Dispersion 1: 11.34% by mass of PEKK Kepstan 7003 PT, 0.16% by mass of CTAC (ie 5.5 mmol / L) (dispersion not in accordance with the invention);

Dispersion 2: 10.04% by mass of PEKK Kepstan 7003 PT; 0.14% by mass of CTAC (i.e. 5 mmol / L) and 0.07% by mass of sodium salicylate (i.e. 5 mmol / L) (dispersion according to the invention);

Dispersion 3: 12.05% by mass of PEKK Kepstan 7003 PT; 0.15% by mass of CTAC (i.e. 5.5 mmol / L) and 0.08% by mass of sodium salicylate (i.e. 5.5 mmol / L) (dispersion according to the invention);

Dispersion 4: 11.34% by mass of PEKK Kepstan 7003 PT; 0.16% by mass of CTAC (i.e. 5.5 mmol / L) and 0.08% by mass of sodium salicylate (i.e. 5.5 mmol / L) (dispersion according to the invention).

PP001996FR

Dispersions 1, 2, 3 and 4 were prepared as described in Example 2.

The results obtained are reported in the attached FIG. 2 in which the amount of dry extract (in% by mass) is a function of the impregnation time (in minutes). In this figure, the curve with the solid circles corresponds to dispersion 1 not containing sodium salicylate, the curve with the empty triangles corresponds to dispersion 2, the curve with the empty stars corresponds to dispersion 3 and the curve with the half-full / half-empty diamonds corresponds to dispersion 4.

The results presented in the appended FIG. 2 show that in the absence of sodium salicylate, the dispersion 1 containing 5 mmoL / L of CTAC is very little viscous (η = 3 mPa.s) at 28 s _1 , which leads a strong deconcentration of the impregnation bath over time. By adding sodium salicylate concentrations of the order of 5 to 5.5 mmoL / L (dispersions 2 to 4 in accordance with the present invention), the viscosity of the formulation increases between 280 and 380 mPa.s, which has the effect of avoiding variations in the concentration of the bath (dry extract) during the impregnation process.

Example 6 Study of the thermal stability of the shear thinning agents of the invention and comparison with state of the art shear thinning polymer agents

The thermal stability of the main shear thinning agents of the invention was determined by thermogravimetric analysis (ATG) using a thermogravimetric analyzer TG 209 F3 Tarsus® (NETZSCH GmbH) with a ramp of 10 ° C / min from 35 to 900 ° C. and compared with that of polymer thickeners of the prior art, namely a hydroxyethylcellulose (HEC) sold under the trade name Cellosize® QP100MH by the company Dow, and a crosslinked sodium polyacrylate sold under the trade name Carbopol® 974P NF by the company Lubrizol. Table 1 below summarizes the results obtained for each of the compounds analyzed:

PP001996FR

TABLE 1

Compounds tested Temperature Tl (° C) Mass loss from Tl (%) Temperature T2 (° C) "=> Weight loss from T2 (%) (D) Final degradation temperature (° C) < e > Salicylic acid 168.0 -99.75 N / A N / A 203.7 CCAT 234.3 -99.44 N / A N / A 262.2 HEC 230.0 -75.23 737.8 -20.74 785.8 (% by mass remaining: 4.03%) Ca rbopol® 209.6 -98.53 N / A N / A 526.8 (% by mass remaining: 1.47%)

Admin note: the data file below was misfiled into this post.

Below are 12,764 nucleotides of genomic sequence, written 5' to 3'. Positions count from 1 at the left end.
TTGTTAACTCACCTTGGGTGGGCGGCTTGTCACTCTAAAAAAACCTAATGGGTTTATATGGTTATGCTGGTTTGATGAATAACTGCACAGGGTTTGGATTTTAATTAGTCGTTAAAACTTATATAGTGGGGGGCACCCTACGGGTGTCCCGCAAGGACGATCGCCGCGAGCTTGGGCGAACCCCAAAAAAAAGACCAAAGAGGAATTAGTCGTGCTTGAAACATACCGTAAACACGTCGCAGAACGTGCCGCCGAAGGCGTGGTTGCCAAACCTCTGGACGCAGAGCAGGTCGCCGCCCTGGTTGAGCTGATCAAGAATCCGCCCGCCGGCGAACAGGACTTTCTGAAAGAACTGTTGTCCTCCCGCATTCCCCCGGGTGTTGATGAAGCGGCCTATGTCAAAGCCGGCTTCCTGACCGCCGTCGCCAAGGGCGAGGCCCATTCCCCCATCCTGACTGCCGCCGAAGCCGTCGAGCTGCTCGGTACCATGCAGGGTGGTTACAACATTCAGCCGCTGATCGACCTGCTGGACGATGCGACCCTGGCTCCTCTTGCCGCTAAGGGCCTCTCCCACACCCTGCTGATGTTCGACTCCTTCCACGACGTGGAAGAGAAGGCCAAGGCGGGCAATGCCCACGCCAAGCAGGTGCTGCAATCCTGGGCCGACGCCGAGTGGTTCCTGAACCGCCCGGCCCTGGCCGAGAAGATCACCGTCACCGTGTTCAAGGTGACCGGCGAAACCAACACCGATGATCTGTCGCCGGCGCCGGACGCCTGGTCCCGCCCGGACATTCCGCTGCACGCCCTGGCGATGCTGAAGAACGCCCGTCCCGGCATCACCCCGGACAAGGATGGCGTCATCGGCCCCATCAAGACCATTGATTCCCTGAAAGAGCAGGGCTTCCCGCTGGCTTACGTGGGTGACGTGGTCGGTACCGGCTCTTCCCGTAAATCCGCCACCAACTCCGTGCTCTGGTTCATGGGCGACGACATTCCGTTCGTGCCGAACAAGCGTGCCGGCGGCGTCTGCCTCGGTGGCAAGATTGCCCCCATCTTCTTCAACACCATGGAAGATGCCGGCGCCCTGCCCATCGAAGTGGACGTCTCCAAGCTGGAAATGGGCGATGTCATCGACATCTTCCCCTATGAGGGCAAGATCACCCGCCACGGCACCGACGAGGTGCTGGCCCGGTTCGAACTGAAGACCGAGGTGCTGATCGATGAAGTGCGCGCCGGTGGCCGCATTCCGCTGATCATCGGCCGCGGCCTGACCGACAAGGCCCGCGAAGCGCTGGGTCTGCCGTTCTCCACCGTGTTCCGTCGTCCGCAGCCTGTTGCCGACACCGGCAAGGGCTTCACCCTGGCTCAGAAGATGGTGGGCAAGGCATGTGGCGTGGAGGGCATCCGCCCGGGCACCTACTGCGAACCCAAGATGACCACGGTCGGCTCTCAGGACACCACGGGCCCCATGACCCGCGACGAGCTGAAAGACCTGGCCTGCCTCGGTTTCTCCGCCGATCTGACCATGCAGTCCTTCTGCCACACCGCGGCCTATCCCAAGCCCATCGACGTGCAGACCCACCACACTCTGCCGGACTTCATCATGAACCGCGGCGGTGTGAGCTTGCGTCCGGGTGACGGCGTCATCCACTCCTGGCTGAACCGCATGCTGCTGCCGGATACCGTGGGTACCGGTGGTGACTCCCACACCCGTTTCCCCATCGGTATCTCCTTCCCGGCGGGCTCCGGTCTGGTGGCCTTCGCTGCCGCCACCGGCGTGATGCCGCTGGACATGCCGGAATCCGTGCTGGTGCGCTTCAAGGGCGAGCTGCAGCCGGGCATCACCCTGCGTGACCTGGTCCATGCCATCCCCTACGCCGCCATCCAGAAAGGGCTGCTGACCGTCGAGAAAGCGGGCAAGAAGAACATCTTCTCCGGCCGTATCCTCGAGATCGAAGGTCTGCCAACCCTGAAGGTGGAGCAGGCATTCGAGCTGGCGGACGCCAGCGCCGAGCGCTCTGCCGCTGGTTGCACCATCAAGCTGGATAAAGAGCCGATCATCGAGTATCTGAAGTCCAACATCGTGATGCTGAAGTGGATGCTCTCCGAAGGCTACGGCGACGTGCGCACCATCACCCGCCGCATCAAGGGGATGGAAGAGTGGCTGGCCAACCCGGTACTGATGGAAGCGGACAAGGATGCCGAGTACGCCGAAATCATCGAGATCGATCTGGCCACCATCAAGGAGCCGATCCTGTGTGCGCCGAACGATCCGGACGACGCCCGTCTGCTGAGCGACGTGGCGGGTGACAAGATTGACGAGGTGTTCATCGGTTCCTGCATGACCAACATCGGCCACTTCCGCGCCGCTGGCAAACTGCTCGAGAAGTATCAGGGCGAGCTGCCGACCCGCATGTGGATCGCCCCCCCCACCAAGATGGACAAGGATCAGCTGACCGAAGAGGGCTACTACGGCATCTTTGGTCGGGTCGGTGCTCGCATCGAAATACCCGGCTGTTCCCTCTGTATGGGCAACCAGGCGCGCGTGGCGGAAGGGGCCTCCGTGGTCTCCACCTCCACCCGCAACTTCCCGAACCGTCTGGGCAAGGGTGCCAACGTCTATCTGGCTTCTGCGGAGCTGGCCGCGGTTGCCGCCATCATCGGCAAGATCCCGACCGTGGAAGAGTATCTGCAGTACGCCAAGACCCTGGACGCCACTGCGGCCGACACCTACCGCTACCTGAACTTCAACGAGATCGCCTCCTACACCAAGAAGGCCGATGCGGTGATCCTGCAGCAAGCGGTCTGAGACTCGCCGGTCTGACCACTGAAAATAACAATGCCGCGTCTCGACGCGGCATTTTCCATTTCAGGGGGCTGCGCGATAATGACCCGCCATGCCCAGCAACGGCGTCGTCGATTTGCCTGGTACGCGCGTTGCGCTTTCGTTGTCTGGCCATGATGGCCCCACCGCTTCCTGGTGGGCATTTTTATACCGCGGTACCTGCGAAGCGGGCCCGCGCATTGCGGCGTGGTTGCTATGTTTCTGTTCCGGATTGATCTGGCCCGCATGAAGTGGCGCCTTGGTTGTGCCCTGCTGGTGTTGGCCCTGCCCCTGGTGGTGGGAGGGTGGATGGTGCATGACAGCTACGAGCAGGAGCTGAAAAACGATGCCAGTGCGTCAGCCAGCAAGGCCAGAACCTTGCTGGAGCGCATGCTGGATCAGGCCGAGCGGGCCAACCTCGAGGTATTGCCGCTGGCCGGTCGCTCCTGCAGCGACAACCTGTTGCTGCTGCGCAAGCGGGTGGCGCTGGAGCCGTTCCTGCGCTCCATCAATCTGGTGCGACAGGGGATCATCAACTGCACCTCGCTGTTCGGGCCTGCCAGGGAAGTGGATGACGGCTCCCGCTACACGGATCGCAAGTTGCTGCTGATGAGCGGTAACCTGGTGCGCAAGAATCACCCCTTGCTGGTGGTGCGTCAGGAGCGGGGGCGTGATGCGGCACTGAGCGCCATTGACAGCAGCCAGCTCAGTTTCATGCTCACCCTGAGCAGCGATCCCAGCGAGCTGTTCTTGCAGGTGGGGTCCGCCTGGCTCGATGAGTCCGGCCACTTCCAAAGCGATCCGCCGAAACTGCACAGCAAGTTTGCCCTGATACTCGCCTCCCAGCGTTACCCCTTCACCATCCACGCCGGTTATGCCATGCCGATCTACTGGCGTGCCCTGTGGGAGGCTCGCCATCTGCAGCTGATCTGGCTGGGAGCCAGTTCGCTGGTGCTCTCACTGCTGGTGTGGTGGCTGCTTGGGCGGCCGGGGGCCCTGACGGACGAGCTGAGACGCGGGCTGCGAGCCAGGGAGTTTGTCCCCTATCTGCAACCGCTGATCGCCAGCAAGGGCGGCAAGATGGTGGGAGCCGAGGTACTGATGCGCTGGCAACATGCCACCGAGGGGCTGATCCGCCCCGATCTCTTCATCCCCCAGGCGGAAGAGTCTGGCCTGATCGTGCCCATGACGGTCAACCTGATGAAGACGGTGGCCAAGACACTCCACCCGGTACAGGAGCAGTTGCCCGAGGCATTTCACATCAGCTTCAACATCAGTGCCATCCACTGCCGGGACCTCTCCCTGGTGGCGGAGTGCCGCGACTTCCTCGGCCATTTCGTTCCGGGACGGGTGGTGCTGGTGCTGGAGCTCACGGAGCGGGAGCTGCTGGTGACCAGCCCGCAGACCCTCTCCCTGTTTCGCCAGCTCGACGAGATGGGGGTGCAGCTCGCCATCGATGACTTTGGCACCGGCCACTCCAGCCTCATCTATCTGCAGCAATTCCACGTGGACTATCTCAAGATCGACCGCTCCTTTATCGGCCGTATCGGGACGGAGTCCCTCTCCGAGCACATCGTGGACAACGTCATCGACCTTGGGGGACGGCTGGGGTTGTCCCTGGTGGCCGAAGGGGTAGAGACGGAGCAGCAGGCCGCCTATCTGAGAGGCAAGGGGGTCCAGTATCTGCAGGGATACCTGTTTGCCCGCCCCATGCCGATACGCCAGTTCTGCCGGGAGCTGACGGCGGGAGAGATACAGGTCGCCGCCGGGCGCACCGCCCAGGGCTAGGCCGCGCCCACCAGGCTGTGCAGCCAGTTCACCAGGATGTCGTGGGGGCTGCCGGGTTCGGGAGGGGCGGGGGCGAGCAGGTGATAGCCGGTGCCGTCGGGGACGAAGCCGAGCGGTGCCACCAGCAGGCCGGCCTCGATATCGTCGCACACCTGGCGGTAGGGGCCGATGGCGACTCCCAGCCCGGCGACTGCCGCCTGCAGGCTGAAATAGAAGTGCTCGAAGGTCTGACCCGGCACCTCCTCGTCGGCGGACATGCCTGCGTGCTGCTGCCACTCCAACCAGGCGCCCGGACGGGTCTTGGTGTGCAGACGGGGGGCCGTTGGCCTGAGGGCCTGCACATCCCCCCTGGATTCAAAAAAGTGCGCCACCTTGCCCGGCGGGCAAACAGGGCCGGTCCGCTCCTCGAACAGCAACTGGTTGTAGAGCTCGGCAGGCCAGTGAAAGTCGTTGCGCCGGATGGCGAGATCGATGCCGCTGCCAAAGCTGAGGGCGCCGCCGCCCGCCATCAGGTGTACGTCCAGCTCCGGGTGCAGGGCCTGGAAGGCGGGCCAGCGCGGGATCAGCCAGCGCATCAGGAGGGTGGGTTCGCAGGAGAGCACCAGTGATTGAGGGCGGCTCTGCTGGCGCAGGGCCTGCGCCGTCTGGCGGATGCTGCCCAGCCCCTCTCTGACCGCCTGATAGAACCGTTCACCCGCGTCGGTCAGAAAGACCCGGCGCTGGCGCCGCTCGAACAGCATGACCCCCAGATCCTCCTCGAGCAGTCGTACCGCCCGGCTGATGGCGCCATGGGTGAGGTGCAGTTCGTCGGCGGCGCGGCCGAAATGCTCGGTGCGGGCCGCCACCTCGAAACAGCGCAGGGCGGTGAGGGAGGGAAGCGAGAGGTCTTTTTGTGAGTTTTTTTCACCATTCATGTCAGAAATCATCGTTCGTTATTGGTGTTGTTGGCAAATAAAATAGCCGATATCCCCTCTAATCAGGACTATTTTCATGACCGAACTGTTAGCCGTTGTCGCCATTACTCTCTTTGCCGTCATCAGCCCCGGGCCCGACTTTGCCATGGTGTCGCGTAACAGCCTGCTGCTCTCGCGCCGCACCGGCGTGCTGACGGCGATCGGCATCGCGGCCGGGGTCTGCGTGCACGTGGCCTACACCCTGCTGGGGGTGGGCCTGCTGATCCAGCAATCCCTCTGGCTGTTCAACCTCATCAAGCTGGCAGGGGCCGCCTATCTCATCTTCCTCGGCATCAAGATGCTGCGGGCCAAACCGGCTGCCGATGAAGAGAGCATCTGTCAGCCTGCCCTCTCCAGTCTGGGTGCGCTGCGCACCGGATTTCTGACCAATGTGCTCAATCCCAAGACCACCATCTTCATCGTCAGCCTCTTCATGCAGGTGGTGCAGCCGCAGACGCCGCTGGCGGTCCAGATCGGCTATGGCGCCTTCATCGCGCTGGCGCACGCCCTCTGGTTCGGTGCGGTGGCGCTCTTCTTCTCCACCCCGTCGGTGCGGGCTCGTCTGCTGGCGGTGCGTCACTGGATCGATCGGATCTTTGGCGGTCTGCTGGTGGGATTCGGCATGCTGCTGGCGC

(a) Temperature from which degradation begins (b) Loss of mass between temperature Tl and the temperature where a change in slope takes place (c) Temperature from which a non-zero change in slope is observed (d) Loss of mass between temperature T2 and the temperature where a change of slope takes place or a zero slope Temperature from which there is no longer a change in mass

N / A: Not applicable

Figure 3 attached shows the thermogravimetric analysis curves for each of the compounds tested. In this figure, the loss of mass (TG%) is a function of the temperature (° C). The curve with the point followed by a dash corresponds to the CTAC, the curve in solid line corresponds to ammonium salicylate, the curve with the dashes corresponds to salicylic acid, the curve with the dotted lines corresponds to hydroxyethylcellulose and the curve with two points followed by a dash corresponds to crosslinked sodium polyacrylate.

PP001996FR

The results presented in Table 1 and FIG. 3 show that the ammonium salicylate, salicylic acid and the CTAC degrade completely below 380 ° C., which is a temperature recommended for impregnating carbon fibers by an aqueous dispersion of PEKK. In contrast, the degradation of polymer rheology modifiers at 380 ° C is very incomplete (Figure 3). Indeed, the crosslinked sodium polyacrylate degrades completely only above 500 ° C and at this temperature, the hydroxyethyl cellulose is not completely degraded (total degradation beyond 750 ° C).

PP001996FR

Claims (20)

1. Aqueous dispersion of particles of at least one thermoplastic polymer, said dispersion being characterized in that it comprises:
- at least 10% by mass of particles of at least one thermoplastic polymer, and
at least one shear-thinning agent consisting of a pair formed by i) a cationic or zwitterionic surfactant and ii) an organic acid or an organic or inorganic salt, and in that:
the average particle size of said at least one thermoplastic polymer is greater than or equal to 10 μm,
the cationic or zwitterionic surfactant is present in a molar concentration Cl, the organic acid or the organic or inorganic salt is present in a molar concentration C2 and the C2 / C1 ratio varies from 0.25 to 1.5,
the molar concentration C of the shear thinning agent is equal to Cl + C2 and varies from 2 to 15 mmol / L,
- Said dispersion has a viscosity ranging from 100 to 1000 mPas.s, said viscosity being measured at a temperature of 25 ° C using a rotary viscometer of Brookfield type comprising a mobile having a rotation speed of 100 rotations per minute and with an imposed and constant shear rate of 28 s -1 .
2. Dispersion according to claim 1, characterized in that the thermoplastic polymers are chosen from polyaryletherketones, polyetherketketones, polyethylenemines, polyetherimides, polyimides, polyolefins, aliphatic polyamides, aromatic polyamides, thermoplastic polyurethanes, poly (phenylene sulfide), poly (ethylene terephthalates), poly (butylene terephthalates), polysulfones, polyethersulfones, polyphenylsulfones,
PP001996FR polycarbonates, poly (vinyl chloride), poly (vinyl alcohol), and mixtures thereof.
3. Aqueous dispersion according to claim 1 or 2, characterized in that the thermoplastic polymers are chosen from polyaryletherketones.